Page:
Scottie Bordelon is a reporter for WholeHogSports.com. A graduate of the University of Arkansas, Bordelon previously covered high school sports for the Times Record in Fort Smith and the Northwest Arkansas Democrat-Gazette in Springdale. He is a member of the U.S. Basketball Writers Association and Football Writers Association of America and voter for the Biletnikoff Award.
'He looked like a pro': Umude the star in first tourney game
Arkansas' Stanley Umude (0) drives the ball past a Vermont defender during an NCAA Tournament game on Thursday, March 17, 2022, in Buffalo, N.Y.
BUFFALO, N.Y. — Moments after the final buzzer sounded Thursday night, Stanley Umude jogged toward the Razorbacks' player tunnel to join his teammates in the locker room.
With both arms raised and the index finger on each hand pointed toward the rafters of KeyBank Center, he reveled in the moment he helped create.
Arkansas fans stationed in the section behind the team’s bench cheered the South Dakota transfer, and Razorbacks cheerleaders jumped up and down with excitement as he passed them. It was a fitting sendoff for the star of No. 4 seed Arkansas’ 75-71 victory over No. 13 seed Vermont.
“I was really impressed with him,” Vermont coach John Becker said. “Gosh darn, he is huge. Like, on tape, he didn’t look that big. Then he could really shoot it and really provide spacing for them. I thought he was really, really good and impressive.
“He looked like a pro. He is a good player, for sure.”
Umude, playing his first NCAA Tournament game in a long college career, looked nothing like a player brand new to the postseason scene.
More from WholeHogSports: Full coverage from our team in Buffalo
The 6-6 wing led all scorers with 21 points on 6-of-11 shooting, including 3 of 4 from three-point range, and finished with a season-high 9 defensive rebounds and 3 assists. The assists were his most since Feb. 2 at Georgia.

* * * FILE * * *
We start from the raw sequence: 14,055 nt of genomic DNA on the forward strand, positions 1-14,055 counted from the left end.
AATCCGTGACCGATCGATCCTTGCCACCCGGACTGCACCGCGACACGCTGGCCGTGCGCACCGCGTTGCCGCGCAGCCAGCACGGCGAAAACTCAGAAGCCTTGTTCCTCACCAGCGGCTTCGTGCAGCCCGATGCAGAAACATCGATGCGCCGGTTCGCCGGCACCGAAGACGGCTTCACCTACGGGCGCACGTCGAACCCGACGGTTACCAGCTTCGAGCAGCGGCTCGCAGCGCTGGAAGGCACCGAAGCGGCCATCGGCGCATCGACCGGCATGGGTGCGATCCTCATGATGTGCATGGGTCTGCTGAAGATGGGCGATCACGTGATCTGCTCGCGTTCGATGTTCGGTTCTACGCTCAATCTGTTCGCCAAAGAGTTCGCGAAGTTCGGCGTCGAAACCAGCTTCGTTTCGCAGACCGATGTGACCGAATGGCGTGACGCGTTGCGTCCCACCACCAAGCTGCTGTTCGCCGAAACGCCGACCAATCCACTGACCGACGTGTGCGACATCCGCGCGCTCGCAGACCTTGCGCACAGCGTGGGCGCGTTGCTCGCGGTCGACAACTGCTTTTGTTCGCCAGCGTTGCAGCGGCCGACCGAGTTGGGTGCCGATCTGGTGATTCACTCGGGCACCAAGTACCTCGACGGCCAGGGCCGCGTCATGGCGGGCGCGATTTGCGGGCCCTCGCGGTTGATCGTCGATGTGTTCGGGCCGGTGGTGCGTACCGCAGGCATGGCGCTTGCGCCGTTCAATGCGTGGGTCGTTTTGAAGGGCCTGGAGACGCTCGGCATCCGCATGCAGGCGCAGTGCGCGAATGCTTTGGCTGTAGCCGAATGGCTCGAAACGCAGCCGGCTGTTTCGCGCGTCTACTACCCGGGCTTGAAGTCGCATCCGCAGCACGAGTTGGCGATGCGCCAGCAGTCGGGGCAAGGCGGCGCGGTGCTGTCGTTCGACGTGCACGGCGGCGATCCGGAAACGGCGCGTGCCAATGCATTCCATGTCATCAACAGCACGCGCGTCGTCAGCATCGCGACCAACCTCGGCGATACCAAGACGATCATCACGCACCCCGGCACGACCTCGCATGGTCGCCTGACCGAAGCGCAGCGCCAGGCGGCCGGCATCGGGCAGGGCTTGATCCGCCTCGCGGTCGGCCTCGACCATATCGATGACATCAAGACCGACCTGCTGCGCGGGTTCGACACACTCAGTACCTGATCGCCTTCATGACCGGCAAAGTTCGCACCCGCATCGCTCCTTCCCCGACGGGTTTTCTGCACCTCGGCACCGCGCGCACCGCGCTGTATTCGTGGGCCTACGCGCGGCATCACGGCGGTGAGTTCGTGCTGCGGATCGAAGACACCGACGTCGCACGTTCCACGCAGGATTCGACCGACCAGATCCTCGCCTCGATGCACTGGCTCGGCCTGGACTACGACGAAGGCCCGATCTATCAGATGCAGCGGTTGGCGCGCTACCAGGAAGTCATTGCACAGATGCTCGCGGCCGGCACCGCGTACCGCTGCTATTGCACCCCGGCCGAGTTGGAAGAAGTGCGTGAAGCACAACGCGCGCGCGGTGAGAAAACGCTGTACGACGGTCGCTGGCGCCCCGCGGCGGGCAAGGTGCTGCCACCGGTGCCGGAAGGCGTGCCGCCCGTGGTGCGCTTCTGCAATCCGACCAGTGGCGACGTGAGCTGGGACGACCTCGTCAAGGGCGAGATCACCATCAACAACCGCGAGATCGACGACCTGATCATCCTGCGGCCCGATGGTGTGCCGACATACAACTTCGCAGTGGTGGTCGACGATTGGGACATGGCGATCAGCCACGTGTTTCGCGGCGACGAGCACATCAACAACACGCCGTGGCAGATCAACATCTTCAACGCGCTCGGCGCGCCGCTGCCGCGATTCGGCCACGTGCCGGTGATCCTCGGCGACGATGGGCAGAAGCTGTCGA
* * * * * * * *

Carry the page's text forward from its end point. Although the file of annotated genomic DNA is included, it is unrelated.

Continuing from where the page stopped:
For good measure, he blocked two Vermont field goal attempts and did not commit a turnover.
Umude has scored 20-plus points in back-to-back games for the first time this season. He led the Razorbacks with 20 in their SEC Tournament semifinal loss to Texas A&M last Saturday.
“Stan can score on all three levels, so I think we used that to his advantage in our offense, and I think as we continue to run plays for him, he continues to make plays for us and himself,” Arkansas guard Davonte Davis said. “I think if we continue to do that down the stretch like we did tonight then the sky is the limit for Stan.”
During a first half in which Arkansas leading scorer and All-America guard JD Notae missed all four shots from the floor, two free throw attempts and did not score, Umude’s play on the offensive end helped stabilize the Razorbacks and sent them into halftime leading 34-27.
Davis had 10 points at the break, while Umude scored 9 to go with 3 rebounds and 2 assists. Umude later capped a memorable night with a near-flawless second half in which he scored 12 points on 2-of-3 shooting, including 2 of 2 from distance, and 6 of 6 at the free throw line.
Umude has become an X-factor for the Razorbacks this postseason. And it is easy to see how much trust and belief Arkansas coach Eric Musselman has in the two-way standout.
For the first time this season Umude played all 40 minutes in a game. He was likely the last player Musselman wanted to sit on his bench.
“It was interesting before the game, he was kind of non-emotional, you know, laser-focused,” Musselman said of Umude. “We got here early because the tip time kind of kept getting moved back, and we just have one locker room, so I would kind of pop in from the hallway and a couple of guys had their phones just because we don’t collect the phones until 90 minutes before tipoff.
“He wasn’t one that had the phone. He was staring right at the video screen as we had Vermont film rolling.”
A more-than-capable three-point shooter in his final three seasons at South Dakota, Umude is heating up behind the three-point line at an ideal time for Arkansas. He has knocked down 3 three-pointers in 5 of the team’s last 6 games.
PHOTO GALLERY: Our top shots from the NCAA Tournament
In that stretch, he is shooting 47.1% from three. For the season, that figure sits at a career-best 38.3%.
“I feel good shooting the ball,” Umude said. “(I have) a lot of confidence in my teammates, and coaches do a good job of finding me. I think I just have been getting a lot of reps in and just picking my spots.”
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